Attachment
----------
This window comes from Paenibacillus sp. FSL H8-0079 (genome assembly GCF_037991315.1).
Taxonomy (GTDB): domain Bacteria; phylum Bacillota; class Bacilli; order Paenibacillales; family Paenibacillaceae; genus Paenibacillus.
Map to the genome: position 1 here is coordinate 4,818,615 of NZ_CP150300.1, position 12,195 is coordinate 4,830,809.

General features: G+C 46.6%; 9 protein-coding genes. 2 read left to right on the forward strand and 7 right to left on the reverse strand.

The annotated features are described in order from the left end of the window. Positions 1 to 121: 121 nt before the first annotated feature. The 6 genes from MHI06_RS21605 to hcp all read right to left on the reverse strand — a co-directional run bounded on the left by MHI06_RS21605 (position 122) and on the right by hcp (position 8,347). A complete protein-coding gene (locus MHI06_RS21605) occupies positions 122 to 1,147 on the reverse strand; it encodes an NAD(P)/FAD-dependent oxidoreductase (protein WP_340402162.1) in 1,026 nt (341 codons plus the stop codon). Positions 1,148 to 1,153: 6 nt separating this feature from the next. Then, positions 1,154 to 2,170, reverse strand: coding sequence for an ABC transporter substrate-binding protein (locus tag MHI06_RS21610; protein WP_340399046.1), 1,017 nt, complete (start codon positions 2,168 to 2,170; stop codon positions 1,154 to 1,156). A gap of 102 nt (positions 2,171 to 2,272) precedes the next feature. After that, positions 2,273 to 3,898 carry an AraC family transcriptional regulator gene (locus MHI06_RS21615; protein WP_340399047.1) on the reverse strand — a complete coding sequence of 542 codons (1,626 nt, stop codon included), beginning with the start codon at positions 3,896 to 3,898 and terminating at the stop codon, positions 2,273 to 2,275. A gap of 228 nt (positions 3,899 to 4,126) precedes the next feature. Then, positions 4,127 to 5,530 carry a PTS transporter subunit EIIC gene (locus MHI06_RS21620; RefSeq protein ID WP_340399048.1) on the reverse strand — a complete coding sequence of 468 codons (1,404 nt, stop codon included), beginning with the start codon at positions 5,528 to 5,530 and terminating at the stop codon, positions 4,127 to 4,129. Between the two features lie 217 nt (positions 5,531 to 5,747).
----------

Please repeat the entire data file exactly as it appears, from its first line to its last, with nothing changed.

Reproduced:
This window comes from Paenibacillus sp. FSL H8-0079 (genome assembly GCF_037991315.1).
Taxonomy (GTDB): domain Bacteria; phylum Bacillota; class Bacilli; order Paenibacillales; family Paenibacillaceae; genus Paenibacillus.
Map to the genome: position 1 here is coordinate 4,818,615 of NZ_CP150300.1, position 12,195 is coordinate 4,830,809.

General features: G+C 46.6%; 9 protein-coding genes. 2 read left to right on the forward strand and 7 right to left on the reverse strand.

The annotated features are described in order from the left end of the window. Positions 1 to 121: 121 nt before the first annotated feature. The 6 genes from MHI06_RS21605 to hcp all read right to left on the reverse strand — a co-directional run bounded on the left by MHI06_RS21605 (position 122) and on the right by hcp (position 8,347). A complete protein-coding gene (locus MHI06_RS21605) occupies positions 122 to 1,147 on the reverse strand; it encodes an NAD(P)/FAD-dependent oxidoreductase (protein WP_340402162.1) in 1,026 nt (341 codons plus the stop codon). Positions 1,148 to 1,153: 6 nt separating this feature from the next. Then, positions 1,154 to 2,170, reverse strand: coding sequence for an ABC transporter substrate-binding protein (locus tag MHI06_RS21610; protein WP_340399046.1), 1,017 nt, complete (start codon positions 2,168 to 2,170; stop codon positions 1,154 to 1,156). A gap of 102 nt (positions 2,171 to 2,272) precedes the next feature. After that, positions 2,273 to 3,898 carry an AraC family transcriptional regulator gene (locus MHI06_RS21615; protein WP_340399047.1) on the reverse strand — a complete coding sequence of 542 codons (1,626 nt, stop codon included), beginning with the start codon at positions 3,896 to 3,898 and terminating at the stop codon, positions 2,273 to 2,275. A gap of 228 nt (positions 3,899 to 4,126) precedes the next feature. Then, positions 4,127 to 5,530 carry a PTS transporter subunit EIIC gene (locus MHI06_RS21620; RefSeq protein ID WP_340399048.1) on the reverse strand — a complete coding sequence of 468 codons (1,404 nt, stop codon included), beginning with the start codon at positions 5,528 to 5,530 and terminating at the stop codon, positions 4,127 to 4,129. Between the two features lie 217 nt (positions 5,531 to 5,747).